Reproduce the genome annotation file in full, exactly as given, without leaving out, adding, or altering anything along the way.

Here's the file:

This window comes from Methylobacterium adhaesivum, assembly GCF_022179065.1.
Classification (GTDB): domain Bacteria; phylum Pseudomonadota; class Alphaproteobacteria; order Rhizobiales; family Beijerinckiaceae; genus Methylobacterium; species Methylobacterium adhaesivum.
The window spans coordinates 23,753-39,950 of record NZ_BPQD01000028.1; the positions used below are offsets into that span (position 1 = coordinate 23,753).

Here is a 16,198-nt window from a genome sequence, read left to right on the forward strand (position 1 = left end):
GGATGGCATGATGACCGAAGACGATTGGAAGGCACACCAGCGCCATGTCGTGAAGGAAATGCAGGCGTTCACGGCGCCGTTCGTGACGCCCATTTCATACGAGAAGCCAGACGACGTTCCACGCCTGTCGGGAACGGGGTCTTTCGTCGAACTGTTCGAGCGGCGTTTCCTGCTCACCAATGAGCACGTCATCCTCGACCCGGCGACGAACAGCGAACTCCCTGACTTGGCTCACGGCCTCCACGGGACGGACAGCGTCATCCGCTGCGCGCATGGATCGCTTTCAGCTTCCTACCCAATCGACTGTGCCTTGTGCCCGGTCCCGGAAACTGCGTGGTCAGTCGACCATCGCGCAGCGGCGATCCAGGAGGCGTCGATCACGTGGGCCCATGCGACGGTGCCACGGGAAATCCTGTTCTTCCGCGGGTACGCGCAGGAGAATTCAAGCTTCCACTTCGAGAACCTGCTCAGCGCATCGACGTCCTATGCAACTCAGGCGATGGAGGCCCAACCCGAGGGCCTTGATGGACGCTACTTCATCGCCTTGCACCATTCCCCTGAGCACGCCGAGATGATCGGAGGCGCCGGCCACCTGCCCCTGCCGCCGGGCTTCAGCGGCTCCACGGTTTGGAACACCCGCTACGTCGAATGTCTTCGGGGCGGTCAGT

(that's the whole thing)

This window comes from Methylobacterium adhaesivum, assembly GCF_022179065.1.
Classification (GTDB): domain Bacteria; phylum Pseudomonadota; class Alphaproteobacteria; order Rhizobiales; family Beijerinckiaceae; genus Methylobacterium; species Methylobacterium adhaesivum.
The window spans coordinates 23,753-39,950 of record NZ_BPQD01000028.1; the positions used below are offsets into that span (position 1 = coordinate 23,753).

Here is a 16,198-nt window from a genome sequence, read left to right on the forward strand (position 1 = left end):
GGATGGCATGATGACCGAAGACGATTGGAAGGCACACCAGCGCCATGTCGTGAAGGAAATGCAGGCGTTCACGGCGCCGTTCGTGACGCCCATTTCATACGAGAAGCCAGACGACGTTCCACGCCTGTCGGGAACGGGGTCTTTCGTCGAACTGTTCGAGCGGCGTTTCCTGCTCACCAATGAGCACGTCATCCTCGACCCGGCGACGAACAGCGAACTCCCTGACTTGGCTCACGGCCTCCACGGGACGGACAGCGTCATCCGCTGCGCGCATGGATCGCTTTCAGCTTCCTACCCAATCGACTGTGCCTTGTGCCCGGTCCCGGAAACTGCGTGGTCAGTCGACCATCGCGCAGCGGCGATCCAGGAGGCGTCGATCACGTGGGCCCATGCGACGGTGCCACGGGAAATCCTGTTCTTCCGCGGGTACGCGCAGGAGAATTCAAGCTTCCACTTCGAGAACCTGCTCAGCGCATCGACGTCCTATGCAACTCAGGCGATGGAGGCCCAACCCGAGGGCCTTGATGGACGCTACTTCATCGCCTTGCACCATTCCCCTGAGCACGCCGAGATGATCGGAGGCGCCGGCCACCTGCCCCTGCCGCCGGGCTTCAGCGGCTCCACGGTTTGGAACACCCGCTACGTCGAATGTCTTCGGGGCGGTCAGT